I apologize for any miscommunication on my part. I started No Frill Buffalo because I wanted to help writers publish their books. I was interested in your book. As a small publisher I have to require a listing fee. Although no money is exchanged until you are (would have been) 100% satisfied with our product and effort. If you were not satisfied, no money would be exchanged. Again I apologize for any miscommunication on my part. And again if you wish to ask any questions, please contact me.

Mark Pogodzinski
[email protected]
No Frills Buffalo
No Frills Florida
Amelia Press
716 510 0520


---

I wish I could start charging a "taxpayer fee" to the IRS; that would be sweet :)

Cheers,
Robin Wyatt Dunn


 

settdigger

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P.S. Apparently the "listing fee" is $500, after a little more demoralizing digging on their site ;)
 

AphraB

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Mark Pogodzinski and Aria Dunham enjoy their little bait and switch routine; I told them both as much and got a series of angry emails which I deleted.

Sorry you had to put up with this crap, but good for you staying out of their trap! :e2cheer:
 

cornflake

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Human beings are amazing. From the link above -

After decades of working to get his own works published – and amassing more than 500 rejection letters along the way – the English teacher at Frontier High School took matters into his own hands: He decided to open his own publishing company...

“Publishing a book is ridiculous. Trying to get an agent to look at your work if you are not published is impossible, and trying to get a publisher to look at you without an agent is impossible. I came close several times, but they wanted to change too much of what the book was,” he said.
“After 12 years of struggling day in and day out, trying to get published, I figured I would just start my own company and try to help other people get published.”

I absolutely don't believe a pile of rejections means anyone's work is anything in particular, or that people telling you to change it means it must be changed, and god knows, if someone simply wants to print whatever they want and distribute it, so says the Constitution of these here United States. Go nuts.

However, at a certain point (and that point, I would suggest, is actually reached before the pile of rejections hits 500), it may, just possibly, occur to a person that the problem isn't with the industry or that the person is an unknown author, but with the ms.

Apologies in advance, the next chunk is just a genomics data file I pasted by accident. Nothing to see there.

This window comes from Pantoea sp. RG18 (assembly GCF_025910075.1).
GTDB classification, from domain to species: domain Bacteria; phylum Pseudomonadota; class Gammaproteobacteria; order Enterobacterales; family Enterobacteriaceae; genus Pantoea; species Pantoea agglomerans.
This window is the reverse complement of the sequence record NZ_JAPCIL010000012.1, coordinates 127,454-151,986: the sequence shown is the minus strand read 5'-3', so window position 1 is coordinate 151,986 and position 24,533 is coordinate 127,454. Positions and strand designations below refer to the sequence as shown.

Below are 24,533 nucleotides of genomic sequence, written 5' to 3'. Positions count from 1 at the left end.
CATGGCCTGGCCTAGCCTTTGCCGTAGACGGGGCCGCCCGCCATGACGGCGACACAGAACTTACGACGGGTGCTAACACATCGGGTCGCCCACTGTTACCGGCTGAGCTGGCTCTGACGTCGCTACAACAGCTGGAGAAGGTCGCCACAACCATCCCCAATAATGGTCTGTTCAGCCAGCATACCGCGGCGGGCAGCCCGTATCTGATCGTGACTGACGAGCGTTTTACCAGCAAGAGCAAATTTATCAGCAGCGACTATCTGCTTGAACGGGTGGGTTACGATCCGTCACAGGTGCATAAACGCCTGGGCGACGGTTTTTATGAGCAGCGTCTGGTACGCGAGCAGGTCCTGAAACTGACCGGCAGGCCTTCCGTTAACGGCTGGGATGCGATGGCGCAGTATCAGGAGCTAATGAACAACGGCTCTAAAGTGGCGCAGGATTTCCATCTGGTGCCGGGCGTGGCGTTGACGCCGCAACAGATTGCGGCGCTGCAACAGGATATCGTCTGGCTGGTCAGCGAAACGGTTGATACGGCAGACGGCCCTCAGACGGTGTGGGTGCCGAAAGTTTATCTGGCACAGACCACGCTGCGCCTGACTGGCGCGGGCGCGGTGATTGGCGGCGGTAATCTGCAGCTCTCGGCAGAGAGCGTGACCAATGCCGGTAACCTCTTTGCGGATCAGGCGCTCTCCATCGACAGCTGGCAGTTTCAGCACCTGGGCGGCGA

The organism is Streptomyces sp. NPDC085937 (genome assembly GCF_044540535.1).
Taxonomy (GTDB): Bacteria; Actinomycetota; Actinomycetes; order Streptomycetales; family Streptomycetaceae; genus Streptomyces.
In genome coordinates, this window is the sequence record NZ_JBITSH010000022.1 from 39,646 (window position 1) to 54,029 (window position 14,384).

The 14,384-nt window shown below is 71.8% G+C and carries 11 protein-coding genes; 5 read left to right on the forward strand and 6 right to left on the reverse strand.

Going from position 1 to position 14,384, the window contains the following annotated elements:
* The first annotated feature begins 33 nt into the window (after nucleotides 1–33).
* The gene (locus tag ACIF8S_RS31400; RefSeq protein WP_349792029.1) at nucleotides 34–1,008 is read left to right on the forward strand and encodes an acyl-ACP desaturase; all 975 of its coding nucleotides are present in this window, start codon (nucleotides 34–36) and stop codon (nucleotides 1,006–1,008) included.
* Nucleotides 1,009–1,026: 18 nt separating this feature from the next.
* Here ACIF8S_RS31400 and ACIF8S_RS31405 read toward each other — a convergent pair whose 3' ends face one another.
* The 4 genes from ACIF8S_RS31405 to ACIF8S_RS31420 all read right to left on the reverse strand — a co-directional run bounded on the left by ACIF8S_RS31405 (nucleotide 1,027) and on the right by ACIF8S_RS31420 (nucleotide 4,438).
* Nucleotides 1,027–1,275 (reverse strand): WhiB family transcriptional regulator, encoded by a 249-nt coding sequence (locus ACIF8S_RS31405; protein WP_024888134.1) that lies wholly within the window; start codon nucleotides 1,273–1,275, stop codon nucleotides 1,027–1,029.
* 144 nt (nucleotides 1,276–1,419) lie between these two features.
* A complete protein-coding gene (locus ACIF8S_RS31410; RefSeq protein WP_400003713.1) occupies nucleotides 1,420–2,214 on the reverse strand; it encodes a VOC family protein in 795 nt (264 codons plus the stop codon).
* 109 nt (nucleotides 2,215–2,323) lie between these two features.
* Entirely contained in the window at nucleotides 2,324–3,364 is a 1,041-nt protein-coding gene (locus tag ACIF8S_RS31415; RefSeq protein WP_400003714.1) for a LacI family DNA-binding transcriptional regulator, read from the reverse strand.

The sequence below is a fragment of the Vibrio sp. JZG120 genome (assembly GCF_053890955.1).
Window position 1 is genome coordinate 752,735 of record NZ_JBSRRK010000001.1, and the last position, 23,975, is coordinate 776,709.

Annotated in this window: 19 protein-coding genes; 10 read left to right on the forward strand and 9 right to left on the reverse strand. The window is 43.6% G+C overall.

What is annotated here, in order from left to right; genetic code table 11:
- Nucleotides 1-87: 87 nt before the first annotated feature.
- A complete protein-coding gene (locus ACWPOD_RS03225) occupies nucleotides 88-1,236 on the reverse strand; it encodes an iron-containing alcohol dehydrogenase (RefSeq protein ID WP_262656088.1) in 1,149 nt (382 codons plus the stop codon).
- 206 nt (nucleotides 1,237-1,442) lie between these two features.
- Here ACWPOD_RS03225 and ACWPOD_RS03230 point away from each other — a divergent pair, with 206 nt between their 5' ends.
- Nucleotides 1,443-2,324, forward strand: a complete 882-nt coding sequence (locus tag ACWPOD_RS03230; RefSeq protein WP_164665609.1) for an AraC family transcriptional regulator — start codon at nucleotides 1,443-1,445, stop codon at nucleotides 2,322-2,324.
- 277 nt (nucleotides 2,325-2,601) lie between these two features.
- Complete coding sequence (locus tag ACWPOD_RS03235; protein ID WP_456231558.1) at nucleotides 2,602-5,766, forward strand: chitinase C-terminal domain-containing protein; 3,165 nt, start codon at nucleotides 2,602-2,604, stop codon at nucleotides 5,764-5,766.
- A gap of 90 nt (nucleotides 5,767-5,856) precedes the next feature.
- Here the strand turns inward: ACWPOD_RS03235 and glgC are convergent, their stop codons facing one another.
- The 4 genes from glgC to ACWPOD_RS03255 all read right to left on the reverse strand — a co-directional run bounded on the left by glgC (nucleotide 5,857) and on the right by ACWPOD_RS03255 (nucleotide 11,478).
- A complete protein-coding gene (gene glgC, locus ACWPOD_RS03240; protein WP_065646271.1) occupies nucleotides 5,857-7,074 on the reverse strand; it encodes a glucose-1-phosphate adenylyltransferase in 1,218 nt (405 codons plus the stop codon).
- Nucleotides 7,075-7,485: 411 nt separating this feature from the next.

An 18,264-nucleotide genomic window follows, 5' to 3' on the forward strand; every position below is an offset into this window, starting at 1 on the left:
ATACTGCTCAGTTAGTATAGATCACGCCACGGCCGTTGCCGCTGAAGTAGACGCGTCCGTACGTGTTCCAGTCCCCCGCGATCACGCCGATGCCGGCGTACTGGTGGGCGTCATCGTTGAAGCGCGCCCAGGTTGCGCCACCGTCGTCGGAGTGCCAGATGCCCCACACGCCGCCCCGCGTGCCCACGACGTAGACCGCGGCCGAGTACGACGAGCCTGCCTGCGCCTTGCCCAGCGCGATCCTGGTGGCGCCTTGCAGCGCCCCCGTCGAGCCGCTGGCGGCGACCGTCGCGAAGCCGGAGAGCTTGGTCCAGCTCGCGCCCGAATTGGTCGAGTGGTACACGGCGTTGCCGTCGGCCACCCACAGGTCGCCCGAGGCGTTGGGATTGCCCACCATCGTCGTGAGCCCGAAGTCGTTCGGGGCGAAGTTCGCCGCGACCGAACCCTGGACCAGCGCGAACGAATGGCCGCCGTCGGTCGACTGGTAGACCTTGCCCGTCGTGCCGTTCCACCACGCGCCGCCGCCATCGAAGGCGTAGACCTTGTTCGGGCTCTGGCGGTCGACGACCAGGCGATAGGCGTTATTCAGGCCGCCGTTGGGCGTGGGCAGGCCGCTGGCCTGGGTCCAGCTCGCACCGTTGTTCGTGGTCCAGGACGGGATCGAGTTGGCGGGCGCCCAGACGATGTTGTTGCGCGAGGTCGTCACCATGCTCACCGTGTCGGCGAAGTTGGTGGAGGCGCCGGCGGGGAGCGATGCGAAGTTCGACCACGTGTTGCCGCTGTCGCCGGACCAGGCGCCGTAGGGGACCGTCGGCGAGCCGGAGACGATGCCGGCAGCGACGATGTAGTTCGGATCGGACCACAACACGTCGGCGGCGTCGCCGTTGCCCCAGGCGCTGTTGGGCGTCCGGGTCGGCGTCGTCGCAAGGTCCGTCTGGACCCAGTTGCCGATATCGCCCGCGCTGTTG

Which, again, doesn't mean the person can't put it out there regardless, but turning it into 'it's impossible to be published if...' when it kind of sounds like it's impossible to get published if everyone thinks your work is currently not worth publishing takes a special level of devoted mental effort.
 

aliceshortcake

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It amuses me that Aria Dunham even bothered to masquerade as Natalie Rodriquez (also spelled Rodriguez), the literary agent whose services are offered by NFF. Their LinkedIn profiles use the same photo and similar information.

Ms Rodriquez/Rodriguez is clearly aware of this thread as I've just noticed that her name has been removed from the NFF site. Just in case the LinkedIn profiles also vanish in the aether, here they are:

natrod_zps12b1338a.jpg


ariadunham_zpsaab28244.jpg
 
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Undercover

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Wow, just wow. How could she think she'd get away with that without anyone ever noticing?

Sett, I would suggest not to delete any messages, but perhaps save in a file. You never know when you might need to go back on it for whatever reason. You have proof they were assholes. Not just her, but any dickhead, weirdo you get involved with when it comes to your work.
 

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Shortly after I posted about Ms. Dunham, I got an email from her explaining why she wasn't really an agent (despite her PM profile) and why her website made it clear that queries received by her would be forwarded to NFF (when in fact there was/is no mention of this). She also told me that NFF paid "90% of royalties" (per NFF's website, the actual percentage is 85%), which she described as "the highest royalties paid by any publisher."

I explained to her why it's a bit confusing (imagine me saying this sarcastically) for a non-agent to describe themselves as an agent, and why paying "90% of royalties" would be a ripoff, since royalties are by definition the author's share of sales proceeds, and authors should receive 100% of what's owed them. I also pointed out that, since per NFF's website royalties are calculated only after shipping and production costs have been deducted from net income, author royalties from NFF are in fact likely to be pretty substandard.

I got a polite email back thanking me for my input. Subsequently, her PM listing disappeared.

I didn't catch the masquerade, though. Good sleuthing!

- Victoria